CHAPTER IX. FROM PICKERING TO RIEVAULX ABBEY
The broad Vale of Pickering, watered by the Derwent, the Rye and their many tributaries, is a wonderful contrast to the country we have been exploring. The level pastures, where cattle graze and cornfields abound, seem to suggest that we are separated from the heather by many leagues; but we have only to look beyond the hedgerows to see that the horizon to the north is formed by lofty moors only a few miles distant.
Just where the low meadows are beginning to rise steadily from the vale stands the town of Pickering, dominated by the lofty stone spire of its parish church and by the broken towers of the castle. There is a wide street, bordered by dark stone buildings, that leads steeply from the river to the church. The houses are as a rule quite featureless, but we have learnt to expect this in a county where stone is abundant, for only the extremely old and the palpably new buildings stand out from the grey austerity of the average Yorkshire town. In rare cases some of the houses are brightened with white and cream paint on windows and doors, and if these commendable efforts became less rare, Pickering would have as cheerful an aspect to the stranger as Helmsley, which we shall pass on our way to Rievaulx.
Approached by narrow passages between the grey houses and shops, the church is most imposing, for it is not only a large building, but the cramped position magnifies its bulk and emphasizes the height of the Norman tower, surmounted by the tall stone spire added during the fourteenth century. Going up a wide flight of steps, necessitated by the slope of the ground, we enter the church through the beautiful porch, and are at once confronted with the astonishingly perfect paintings which cover the walls of the nave. The pictures occupy nearly all the available wall-space between the arches and the top of the clerestory, and their crude quaintnesses bring the ideas of the first half of the fifteenth century vividly before us. There is a spirited representation of St. George in conflict with a terrible dragon, and close by we see a bearded St. Christopher holding a palm-tree with both hands, and bearing on his shoulder the infant Christ. Then comes Herod's feast, with the King labelled Herodi. The guests are shown with their arms on the table in the most curious positions, and all the royal folk are wearing ermine. The coronation of the Virgin, the martyrdom of St. Thomas a Becket, and the martyrdom of St. Edmund, who is perforated with arrows, complete the series on the north side. Along the south wall the paintings show the story of St. Catherine of Alexandria and the seven Corporal Acts of Mercy. Further on come scenes from the life of our Lord.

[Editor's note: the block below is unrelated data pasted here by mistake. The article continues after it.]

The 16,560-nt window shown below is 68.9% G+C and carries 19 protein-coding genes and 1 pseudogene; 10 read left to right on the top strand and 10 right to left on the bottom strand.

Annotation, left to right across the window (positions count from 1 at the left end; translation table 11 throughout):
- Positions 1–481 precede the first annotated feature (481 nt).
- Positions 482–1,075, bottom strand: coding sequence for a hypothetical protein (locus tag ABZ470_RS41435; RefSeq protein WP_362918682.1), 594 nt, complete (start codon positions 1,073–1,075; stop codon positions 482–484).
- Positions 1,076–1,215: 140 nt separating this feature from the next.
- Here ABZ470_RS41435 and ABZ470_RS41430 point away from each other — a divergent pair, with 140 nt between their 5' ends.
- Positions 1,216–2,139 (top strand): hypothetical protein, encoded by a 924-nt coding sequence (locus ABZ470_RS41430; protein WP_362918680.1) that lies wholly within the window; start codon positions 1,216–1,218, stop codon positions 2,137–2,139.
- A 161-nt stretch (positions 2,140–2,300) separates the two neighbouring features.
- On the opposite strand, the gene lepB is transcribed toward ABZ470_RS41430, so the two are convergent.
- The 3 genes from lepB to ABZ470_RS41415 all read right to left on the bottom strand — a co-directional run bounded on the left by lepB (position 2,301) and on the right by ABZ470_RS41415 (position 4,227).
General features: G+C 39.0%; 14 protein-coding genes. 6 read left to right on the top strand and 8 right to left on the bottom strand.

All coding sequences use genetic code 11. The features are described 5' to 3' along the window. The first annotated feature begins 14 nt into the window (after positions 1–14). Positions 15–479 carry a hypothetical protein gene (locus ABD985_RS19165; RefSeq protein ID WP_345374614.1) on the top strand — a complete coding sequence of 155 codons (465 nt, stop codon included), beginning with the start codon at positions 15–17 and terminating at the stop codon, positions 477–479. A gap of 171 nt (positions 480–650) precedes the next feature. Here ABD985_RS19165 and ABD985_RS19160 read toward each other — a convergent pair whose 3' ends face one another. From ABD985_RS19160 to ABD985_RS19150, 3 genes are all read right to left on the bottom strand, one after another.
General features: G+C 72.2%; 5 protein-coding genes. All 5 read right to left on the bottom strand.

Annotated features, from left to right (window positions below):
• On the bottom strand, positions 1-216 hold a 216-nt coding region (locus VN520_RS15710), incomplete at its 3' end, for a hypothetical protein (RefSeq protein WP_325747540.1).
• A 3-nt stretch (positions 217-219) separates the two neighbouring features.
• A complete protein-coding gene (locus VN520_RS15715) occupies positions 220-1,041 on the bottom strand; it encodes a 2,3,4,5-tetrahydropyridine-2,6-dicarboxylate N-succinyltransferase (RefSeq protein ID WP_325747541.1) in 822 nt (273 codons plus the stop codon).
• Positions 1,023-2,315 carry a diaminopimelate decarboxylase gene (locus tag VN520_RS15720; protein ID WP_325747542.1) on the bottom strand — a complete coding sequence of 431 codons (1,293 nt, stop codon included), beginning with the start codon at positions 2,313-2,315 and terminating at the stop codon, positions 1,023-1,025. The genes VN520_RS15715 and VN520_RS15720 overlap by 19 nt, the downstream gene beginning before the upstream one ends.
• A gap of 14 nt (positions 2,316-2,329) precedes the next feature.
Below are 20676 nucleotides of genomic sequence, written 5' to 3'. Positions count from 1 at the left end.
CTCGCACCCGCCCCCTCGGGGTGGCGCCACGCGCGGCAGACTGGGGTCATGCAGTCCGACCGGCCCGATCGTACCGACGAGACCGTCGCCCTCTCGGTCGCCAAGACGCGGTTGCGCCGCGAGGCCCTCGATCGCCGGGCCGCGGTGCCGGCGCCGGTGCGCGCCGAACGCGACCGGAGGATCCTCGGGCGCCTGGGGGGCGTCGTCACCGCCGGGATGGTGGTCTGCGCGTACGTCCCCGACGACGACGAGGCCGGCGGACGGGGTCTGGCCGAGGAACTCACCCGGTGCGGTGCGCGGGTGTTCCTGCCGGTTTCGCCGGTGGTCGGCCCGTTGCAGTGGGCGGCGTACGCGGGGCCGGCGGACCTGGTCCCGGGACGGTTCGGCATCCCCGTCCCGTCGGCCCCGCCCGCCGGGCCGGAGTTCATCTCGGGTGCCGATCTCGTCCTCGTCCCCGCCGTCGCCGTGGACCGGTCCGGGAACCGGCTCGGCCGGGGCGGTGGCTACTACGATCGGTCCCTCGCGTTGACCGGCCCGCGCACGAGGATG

The simple Norman arcade on the north side of the nave has plain round columns and semicircular arches, but the south side belongs to later Norman times, and has ornate columns and capitals. At least one member of the great Bruce family, who had a house at Pickering called Bruce's Hall, and whose ascendency at Guisborough has already been mentioned, was buried here, for the figure of a knight in chain-mail by the lectern probably represents Sir William Bruce. In the chapel there is a sumptuous monument bearing the effigies of Sir David and Dame Margery Roucliffe. The knight wears the collar of SS, and his arms are on his surcoat.
When John Leland, the 'Royal Antiquary' employed by Henry VIII., came to Pickering, he described the castle, which was in a more perfect state than it is to-day. He says: 'In the first Court of it be a 4 Toures, of the which one is caullid Rosamunde's Toure.' Also of the inner court he writes of '4 Toures, wherof the Kepe is one.' This keep and Rosamund's Tower, as well as the ruins of some of the others, are still to be seen on the outer walls, so that from some points of view the ruins are dignified and picturesque. The area enclosed was large, and in early times the castle must have been almost impregnable. But during the Civil War it was much damaged by the soldiers quartered there, and Sir Hugh Cholmley took lead, wood, and iron from it for the defence of Scarborough. The wide view from the castle walls shows better than any description the importance of the position it occupied, and we feel, as we gaze over the vale or northwards to the moors, that this was the dominant power over the whole countryside.
Although Lastingham is not on the road to Helmsley, the few additional miles will scarcely be counted when we are on our way to a church which, besides being architecturally one of the most interesting in the county, is perhaps unique in having at one time had a curate whose wife kept a public-house adjoining the church. Although this will scarcely be believed, we have a detailed account of the matter in a little book published in 1806.